Car production increases 10% in April as supply shortages ease
Car production increased by 10 per cent year-on-year in April in another strong sign that shortages of part supplies such as semiconductors are easing, the latest industry figures show.
A total of 66,527 motors came off factory assembly lines last month, an increase of almost 6,000 on April 2022, the Society of Motor Manufacturers and Traders (SMMT) confirmed on Thursday.
Exports drove the rise in production, while ‘electrified’ cars now account for a third of all motors manufactured in the UK.
Is the semiconductor and parts supply shortage over? A third consecutive month of growing vehicle outputs suggests manufacturers are finding it easier to get their hands on components
Demand from overseas markets rose by 14.7 per cent in April, with 54,820 of all vehicles built destined for foreign markets.
It means four in five (80.1 per cent) of all British-built motors were to be shipped overseas.
The European Union remained the most important global market, taking almost three in five (58 per cent) of all exported motors, followed by the US, China and Australia, the figures show.
While production outputs are rising, they’re still some way behind the volumes seen pre-pandemic
A total of 66,527 motors came off factory assembly lines last month, an increase of almost 6,000 on April 2022, the SMMT confirmed on Thursday
Four in five cars leaving factory assembly lines last month are for export as demand from overseas continues to drive UK vehicle manufacturing
The latest numbers point to an ease in the shortage of components – especially computer chips – that has been strangling outputs since the pandemic and seen UK new car outputs drop to post-war low levels.
Helping to boost the number of cars being made is an increase in demand for electrified vehicles – the combination of conventional hybrids, plug-in hybrids and pure-electric models.
Production of these greener vehicles were 56.2 per cent higher than the same month a year ago and in April represented more than a third (37.7 per cent) of all outputs.
Over a third of new cars built in UK factories last month were ‘electrified’ – either hybrid of battery-electric models. Pictured: A Nissan Leaf EV coming off the Sunderland assembly line
So far this year, manufacturers have made 113,315 electrified vehicles, which the SMMT says is ‘evidence of the UK’s growing capability in producing the next generation of green passenger cars’.
The news follows reports yesterday that JLR owners Tata are set to invest billions into a new EV battery-making plant in Somerset, which will not only create 9,000 jobs in the area but be a huge boost for the UK’s motor industry.
Tata’s boss is expected to fly to London next week to finalise the deal to build the battery factory in the South West.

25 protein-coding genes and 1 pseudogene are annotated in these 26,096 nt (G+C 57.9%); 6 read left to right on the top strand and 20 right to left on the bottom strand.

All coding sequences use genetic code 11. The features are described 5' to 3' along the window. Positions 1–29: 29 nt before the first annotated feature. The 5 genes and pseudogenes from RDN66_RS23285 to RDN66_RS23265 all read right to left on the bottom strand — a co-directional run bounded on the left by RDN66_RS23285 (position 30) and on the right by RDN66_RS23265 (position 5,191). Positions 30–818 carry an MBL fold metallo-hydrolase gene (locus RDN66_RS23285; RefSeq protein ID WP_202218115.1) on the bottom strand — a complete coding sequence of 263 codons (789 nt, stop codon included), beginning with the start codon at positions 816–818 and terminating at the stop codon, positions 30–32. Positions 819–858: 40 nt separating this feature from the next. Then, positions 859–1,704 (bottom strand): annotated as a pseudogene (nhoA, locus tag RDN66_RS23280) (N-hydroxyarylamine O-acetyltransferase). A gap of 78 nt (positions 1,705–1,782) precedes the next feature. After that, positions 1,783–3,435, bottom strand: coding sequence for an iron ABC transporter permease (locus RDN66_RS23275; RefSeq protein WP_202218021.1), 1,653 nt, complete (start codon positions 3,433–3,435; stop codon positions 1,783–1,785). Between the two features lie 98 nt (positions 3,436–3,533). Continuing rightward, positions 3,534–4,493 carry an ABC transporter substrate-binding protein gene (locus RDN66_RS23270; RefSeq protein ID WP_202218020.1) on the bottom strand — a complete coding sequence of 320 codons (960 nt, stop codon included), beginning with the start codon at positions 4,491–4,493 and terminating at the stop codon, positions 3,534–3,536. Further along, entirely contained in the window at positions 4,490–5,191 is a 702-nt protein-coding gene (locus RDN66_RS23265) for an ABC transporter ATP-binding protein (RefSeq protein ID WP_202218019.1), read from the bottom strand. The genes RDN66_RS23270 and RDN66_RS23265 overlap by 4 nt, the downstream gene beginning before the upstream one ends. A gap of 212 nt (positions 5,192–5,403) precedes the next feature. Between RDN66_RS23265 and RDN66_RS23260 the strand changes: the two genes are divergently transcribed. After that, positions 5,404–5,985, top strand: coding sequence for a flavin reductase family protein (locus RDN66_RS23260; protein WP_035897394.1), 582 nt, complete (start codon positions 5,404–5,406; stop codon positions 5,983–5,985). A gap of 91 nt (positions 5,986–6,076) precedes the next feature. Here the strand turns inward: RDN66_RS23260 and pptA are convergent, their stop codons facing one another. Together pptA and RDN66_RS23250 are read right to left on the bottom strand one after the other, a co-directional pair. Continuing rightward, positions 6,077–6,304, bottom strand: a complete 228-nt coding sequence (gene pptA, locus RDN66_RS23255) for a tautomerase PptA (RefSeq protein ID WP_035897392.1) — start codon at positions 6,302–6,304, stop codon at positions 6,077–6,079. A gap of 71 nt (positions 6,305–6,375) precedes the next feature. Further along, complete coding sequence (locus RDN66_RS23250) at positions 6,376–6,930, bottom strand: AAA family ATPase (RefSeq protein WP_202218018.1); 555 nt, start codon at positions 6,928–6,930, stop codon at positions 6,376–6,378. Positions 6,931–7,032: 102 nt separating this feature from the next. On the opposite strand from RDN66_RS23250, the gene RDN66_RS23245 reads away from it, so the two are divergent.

Such an investment would also give a boost to the British car industry, days after major automakers including Vauxhall owner Stellantis and Ford warned that looming post-Brexit trade rules risked making it unviable.
Britain has fallen behind in the global race to build local battery capacity, threatening the future of its electric vehicle sector which requires heavy batteries to be built near car manufacturing plants.
Site: Jaguar Land Rover is expected to pick a site near Bridgwater in Somerset (pictured) for its new car battery gigafactory
Mike Hawes, chief executive at the motor trade body, said: ‘UK car production is starting to motor again, good news for the sector and the many thousands of jobs and livelihoods it sustains.
‘These figures also show how exports, particularly to Europe, continue to be the foundation of British automotive manufacturing so we must do all we can to safeguard the competitiveness of these trading relationships.
‘Most immediately, this means finding a solution to the rules of origin challenge faced by manufacturers on both sides of the Channel, else we risk the application of tariffs – and therefore unnecessary cost – on the very vehicles we are trying to encourage consumers to purchase.’
Commenting on the manufacturing figures, Richard Peberdy, UK head of automotive for KPMG, added: ‘The car industry in the UK and Europe is becoming increasingly concerned about changes to rules of origin when 2024 begins.
‘The need for a higher percentage of an electric vehicle to be sourced from within the UK or EU poses significant challenge, especially as battery production is still in its infancy within Europe.
‘Over half of the vehicles produced in the UK in April were electric in some form, so the importance of a solution that avoids tariffs being applied to vehicles is clear.’
A Department for Business and Trade spokesperson said it: ‘It’s great to see our automotive sector kicking up a gear, selling more cars to the world, and supporting thousands of vital jobs back home.
‘We’re working on ambitious plans for the future of our automotive industry and are committed to maintaining competitive trading relationships to continue boosting exports and secure valuable investment.’
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